Good heavens -- two days of isometrics and I could hardly walk!
I'm hardly going to start over now. In another whirlwind decision, I'm moving to Missouri next week to live near my mother. Plans are made, packing is underway, and I'm actually starting to look forward to the beautiful drive. Up to California, east through Yuma, north to Flagstaff, and turn right.
Missouri is not new to me, but it's not home, either. I've never had a home. I'm a Navy brat with no ties to anywhere. This move is a magnificent adventure, bittersweet and profound. One thing is certain: I thank God that, at this difficult crossroads I've arrived at in my life, I have the opportunity to take care of my Mom. Not everyone does.
Hours and hours of phoning ahead (and many, many prayers) have reaped tons of blessings, including warm people and helping hands. I've got a house waiting for me that sounds pretty perfect and all the telephone numbers I could ever want.
Relocating with fibro is not exactly a day at the beach. I've done it a thousand times before and, truth be told, this is one of the smoothest. I've been given the strength to do the work and minimum pain at night. Oh yes, and a relatively clear head! As long as I stay off the isometrics, that is.
I've been explaining this monumental change to Lucy, in between boxes and phone calls, but she doesn't seem impressed. She will be, though, when I settle her on the passenger seat next Saturday in her spacious first-class crate!
Meet Alexander Zass, the Amazing Samson, once billed as "the toughest man in the world" and known for doing isometrics and lifting small horses.
So I started doing isometric exercises today. Not directly because of Mr. Zass, although I have to say this is a pretty impressive display, but because I'm sick and tired of feeling like a pile of poo.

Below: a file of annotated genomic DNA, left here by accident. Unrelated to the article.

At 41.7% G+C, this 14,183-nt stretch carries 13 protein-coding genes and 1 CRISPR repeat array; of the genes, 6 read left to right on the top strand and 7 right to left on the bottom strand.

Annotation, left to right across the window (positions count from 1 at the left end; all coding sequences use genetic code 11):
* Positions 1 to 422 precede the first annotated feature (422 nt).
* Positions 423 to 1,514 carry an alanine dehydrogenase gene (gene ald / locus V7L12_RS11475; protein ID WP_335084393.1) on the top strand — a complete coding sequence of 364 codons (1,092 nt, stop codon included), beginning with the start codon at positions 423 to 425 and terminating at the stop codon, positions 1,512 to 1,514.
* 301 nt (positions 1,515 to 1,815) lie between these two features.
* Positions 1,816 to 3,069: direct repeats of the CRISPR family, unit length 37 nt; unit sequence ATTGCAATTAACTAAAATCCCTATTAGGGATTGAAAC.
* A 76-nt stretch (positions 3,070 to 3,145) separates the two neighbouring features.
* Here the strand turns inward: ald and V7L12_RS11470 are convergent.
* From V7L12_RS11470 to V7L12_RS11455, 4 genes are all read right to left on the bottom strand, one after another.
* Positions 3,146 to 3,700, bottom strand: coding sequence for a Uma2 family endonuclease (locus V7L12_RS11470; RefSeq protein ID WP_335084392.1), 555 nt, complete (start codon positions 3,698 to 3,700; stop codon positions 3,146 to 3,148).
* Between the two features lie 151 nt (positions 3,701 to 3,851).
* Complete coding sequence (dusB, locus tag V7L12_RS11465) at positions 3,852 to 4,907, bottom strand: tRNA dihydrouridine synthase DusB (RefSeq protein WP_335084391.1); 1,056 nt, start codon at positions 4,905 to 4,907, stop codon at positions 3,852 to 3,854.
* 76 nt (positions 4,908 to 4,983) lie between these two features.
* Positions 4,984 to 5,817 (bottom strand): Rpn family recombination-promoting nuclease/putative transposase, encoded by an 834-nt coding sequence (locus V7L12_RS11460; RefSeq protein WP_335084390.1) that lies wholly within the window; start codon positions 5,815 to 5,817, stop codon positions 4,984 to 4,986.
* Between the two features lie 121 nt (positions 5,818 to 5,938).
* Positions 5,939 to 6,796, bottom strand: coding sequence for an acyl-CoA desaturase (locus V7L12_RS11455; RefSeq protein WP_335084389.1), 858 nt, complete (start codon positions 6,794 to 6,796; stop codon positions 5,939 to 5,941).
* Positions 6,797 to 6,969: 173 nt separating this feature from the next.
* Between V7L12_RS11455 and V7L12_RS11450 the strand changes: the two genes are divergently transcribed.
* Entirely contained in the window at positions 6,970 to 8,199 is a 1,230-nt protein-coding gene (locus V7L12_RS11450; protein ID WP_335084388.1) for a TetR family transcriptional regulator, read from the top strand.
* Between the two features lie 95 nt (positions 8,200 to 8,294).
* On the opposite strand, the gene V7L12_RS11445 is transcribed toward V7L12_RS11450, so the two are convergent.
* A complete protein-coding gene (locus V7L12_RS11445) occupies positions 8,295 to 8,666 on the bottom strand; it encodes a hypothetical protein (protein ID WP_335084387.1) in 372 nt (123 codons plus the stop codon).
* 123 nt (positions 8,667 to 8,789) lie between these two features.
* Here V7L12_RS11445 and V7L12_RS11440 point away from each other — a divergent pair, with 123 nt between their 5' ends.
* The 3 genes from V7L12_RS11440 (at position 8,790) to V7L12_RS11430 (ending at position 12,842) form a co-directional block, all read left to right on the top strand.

I know that not all of us can exercise, or even stretch, and those of us who can can't necessarily do it every day. But me, I've always liked isometrics.
My Dad turned me on to them when I was a fat kid in high school, oh so very long ago. Keeping his hopes to himself, he handed me a dog-earred paperback put out by the Canadian Air Force, and I actually did the exercises for three days in a row, after which I happened to have an appointment with my regular weight doctor. In the course of checking me for something else, the good doctor pushed down lightly on my tummy.
"Have you been exercising?" he asked.
"Yes," I said, turning bright pink.
You'd think this sort of praise would inspire a kid to keep on with it. Not me. I was mortified that he might think I was aspiring to be fit and promptly ceased all physical movement. Anyway, I always secretly suspected my mother of giving him a heads up.
Pubescent mortification notwithstanding, I poked around on the Internet this morning and found a nice, short, VERY normal-looking demonstration of isometric exercises that can be done anywhere and (from the looks of it) by anyone.
If you're not isometrically inclined, here's another idea. Some years ago, when I was first diagnosed with fibro, I found a book called Soft and Easy Exercise For Everyone by Judy Palmquist and Mary Kay Bennett. This is a friendly little homemade job, put together by a couple of real-life women in Helena, Montana, and specifying "Fibromyalgia" in its short-list of targeted aims on the cover.